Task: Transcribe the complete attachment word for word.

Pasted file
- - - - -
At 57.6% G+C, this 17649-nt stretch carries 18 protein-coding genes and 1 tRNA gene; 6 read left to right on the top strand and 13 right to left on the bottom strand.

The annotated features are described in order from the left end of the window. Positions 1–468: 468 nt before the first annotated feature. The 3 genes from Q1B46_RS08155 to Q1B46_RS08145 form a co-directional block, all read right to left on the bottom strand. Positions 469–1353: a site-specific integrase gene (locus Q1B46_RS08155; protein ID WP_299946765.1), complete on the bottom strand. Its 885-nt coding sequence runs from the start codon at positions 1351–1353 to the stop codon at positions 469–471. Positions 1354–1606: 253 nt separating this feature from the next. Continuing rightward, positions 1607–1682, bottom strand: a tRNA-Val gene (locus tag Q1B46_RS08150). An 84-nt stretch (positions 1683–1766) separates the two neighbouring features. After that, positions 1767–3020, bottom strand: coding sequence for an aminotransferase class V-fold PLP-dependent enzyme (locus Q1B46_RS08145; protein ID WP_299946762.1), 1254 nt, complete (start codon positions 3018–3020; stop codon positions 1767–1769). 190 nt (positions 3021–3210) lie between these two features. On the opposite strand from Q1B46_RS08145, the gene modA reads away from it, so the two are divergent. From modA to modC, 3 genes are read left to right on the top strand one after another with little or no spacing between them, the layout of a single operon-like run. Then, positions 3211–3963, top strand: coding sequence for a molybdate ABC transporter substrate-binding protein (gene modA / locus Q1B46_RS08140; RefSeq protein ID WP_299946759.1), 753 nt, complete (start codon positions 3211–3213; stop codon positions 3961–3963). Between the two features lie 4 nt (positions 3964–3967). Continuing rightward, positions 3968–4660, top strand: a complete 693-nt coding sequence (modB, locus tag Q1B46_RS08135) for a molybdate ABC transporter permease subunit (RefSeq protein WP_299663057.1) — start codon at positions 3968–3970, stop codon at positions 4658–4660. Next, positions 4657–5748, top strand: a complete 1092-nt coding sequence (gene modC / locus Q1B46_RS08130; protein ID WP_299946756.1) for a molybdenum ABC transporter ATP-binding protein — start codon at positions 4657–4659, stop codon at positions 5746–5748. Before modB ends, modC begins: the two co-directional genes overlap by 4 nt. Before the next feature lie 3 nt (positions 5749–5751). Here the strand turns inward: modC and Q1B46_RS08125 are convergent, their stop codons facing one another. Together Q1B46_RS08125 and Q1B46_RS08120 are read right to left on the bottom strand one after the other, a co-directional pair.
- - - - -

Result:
At 57.6% G+C, this 17649-nt stretch carries 18 protein-coding genes and 1 tRNA gene; 6 read left to right on the top strand and 13 right to left on the bottom strand.

The annotated features are described in order from the left end of the window. Positions 1–468: 468 nt before the first annotated feature. The 3 genes from Q1B46_RS08155 to Q1B46_RS08145 form a co-directional block, all read right to left on the bottom strand. Positions 469–1353: a site-specific integrase gene (locus Q1B46_RS08155; protein ID WP_299946765.1), complete on the bottom strand. Its 885-nt coding sequence runs from the start codon at positions 1351–1353 to the stop codon at positions 469–471. Positions 1354–1606: 253 nt separating this feature from the next. Continuing rightward, positions 1607–1682, bottom strand: a tRNA-Val gene (locus tag Q1B46_RS08150). An 84-nt stretch (positions 1683–1766) separates the two neighbouring features. After that, positions 1767–3020, bottom strand: coding sequence for an aminotransferase class V-fold PLP-dependent enzyme (locus Q1B46_RS08145; protein ID WP_299946762.1), 1254 nt, complete (start codon positions 3018–3020; stop codon positions 1767–1769). 190 nt (positions 3021–3210) lie between these two features. On the opposite strand from Q1B46_RS08145, the gene modA reads away from it, so the two are divergent. From modA to modC, 3 genes are read left to right on the top strand one after another with little or no spacing between them, the layout of a single operon-like run. Then, positions 3211–3963, top strand: coding sequence for a molybdate ABC transporter substrate-binding protein (gene modA / locus Q1B46_RS08140; RefSeq protein ID WP_299946759.1), 753 nt, complete (start codon positions 3211–3213; stop codon positions 3961–3963). Between the two features lie 4 nt (positions 3964–3967). Continuing rightward, positions 3968–4660, top strand: a complete 693-nt coding sequence (modB, locus tag Q1B46_RS08135) for a molybdate ABC transporter permease subunit (RefSeq protein WP_299663057.1) — start codon at positions 3968–3970, stop codon at positions 4658–4660. Next, positions 4657–5748, top strand: a complete 1092-nt coding sequence (gene modC / locus Q1B46_RS08130; protein ID WP_299946756.1) for a molybdenum ABC transporter ATP-binding protein — start codon at positions 4657–4659, stop codon at positions 5746–5748. Before modB ends, modC begins: the two co-directional genes overlap by 4 nt. Before the next feature lie 3 nt (positions 5749–5751). Here the strand turns inward: modC and Q1B46_RS08125 are convergent, their stop codons facing one another. Together Q1B46_RS08125 and Q1B46_RS08120 are read right to left on the bottom strand one after the other, a co-directional pair.